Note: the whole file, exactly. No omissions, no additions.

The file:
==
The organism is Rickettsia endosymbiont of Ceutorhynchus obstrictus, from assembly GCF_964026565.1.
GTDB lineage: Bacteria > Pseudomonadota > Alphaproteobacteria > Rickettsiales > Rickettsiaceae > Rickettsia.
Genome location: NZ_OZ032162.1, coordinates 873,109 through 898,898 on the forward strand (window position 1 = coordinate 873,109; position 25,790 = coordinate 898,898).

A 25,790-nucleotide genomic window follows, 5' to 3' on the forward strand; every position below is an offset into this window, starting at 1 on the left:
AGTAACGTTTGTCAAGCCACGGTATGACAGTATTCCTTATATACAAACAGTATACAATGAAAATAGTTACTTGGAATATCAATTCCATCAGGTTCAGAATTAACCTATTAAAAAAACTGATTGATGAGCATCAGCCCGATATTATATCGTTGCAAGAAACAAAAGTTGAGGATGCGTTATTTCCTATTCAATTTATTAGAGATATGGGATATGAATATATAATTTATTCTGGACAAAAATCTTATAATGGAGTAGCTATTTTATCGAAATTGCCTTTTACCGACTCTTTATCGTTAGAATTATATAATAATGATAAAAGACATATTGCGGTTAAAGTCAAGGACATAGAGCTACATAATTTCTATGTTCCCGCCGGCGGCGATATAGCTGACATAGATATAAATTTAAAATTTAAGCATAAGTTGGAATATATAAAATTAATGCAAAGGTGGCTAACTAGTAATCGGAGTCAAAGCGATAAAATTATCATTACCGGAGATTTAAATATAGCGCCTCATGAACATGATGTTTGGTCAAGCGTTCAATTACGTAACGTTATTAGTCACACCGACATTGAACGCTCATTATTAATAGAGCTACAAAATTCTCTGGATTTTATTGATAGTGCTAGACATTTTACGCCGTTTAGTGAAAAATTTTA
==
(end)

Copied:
The organism is Rickettsia endosymbiont of Ceutorhynchus obstrictus, from assembly GCF_964026565.1.
GTDB lineage: Bacteria > Pseudomonadota > Alphaproteobacteria > Rickettsiales > Rickettsiaceae > Rickettsia.
Genome location: NZ_OZ032162.1, coordinates 873,109 through 898,898 on the forward strand (window position 1 = coordinate 873,109; position 25,790 = coordinate 898,898).

A 25,790-nucleotide genomic window follows, 5' to 3' on the forward strand; every position below is an offset into this window, starting at 1 on the left:
AGTAACGTTTGTCAAGCCACGGTATGACAGTATTCCTTATATACAAACAGTATACAATGAAAATAGTTACTTGGAATATCAATTCCATCAGGTTCAGAATTAACCTATTAAAAAAACTGATTGATGAGCATCAGCCCGATATTATATCGTTGCAAGAAACAAAAGTTGAGGATGCGTTATTTCCTATTCAATTTATTAGAGATATGGGATATGAATATATAATTTATTCTGGACAAAAATCTTATAATGGAGTAGCTATTTTATCGAAATTGCCTTTTACCGACTCTTTATCGTTAGAATTATATAATAATGATAAAAGACATATTGCGGTTAAAGTCAAGGACATAGAGCTACATAATTTCTATGTTCCCGCCGGCGGCGATATAGCTGACATAGATATAAATTTAAAATTTAAGCATAAGTTGGAATATATAAAATTAATGCAAAGGTGGCTAACTAGTAATCGGAGTCAAAGCGATAAAATTATCATTACCGGAGATTTAAATATAGCGCCTCATGAACATGATGTTTGGTCAAGCGTTCAATTACGTAACGTTATTAGTCACACCGACATTGAACGCTCATTATTAATAGAGCTACAAAATTCTCTGGATTTTATTGATAGTGCTAGACATTTTACGCCGTTTAGTGAAAAATTTTA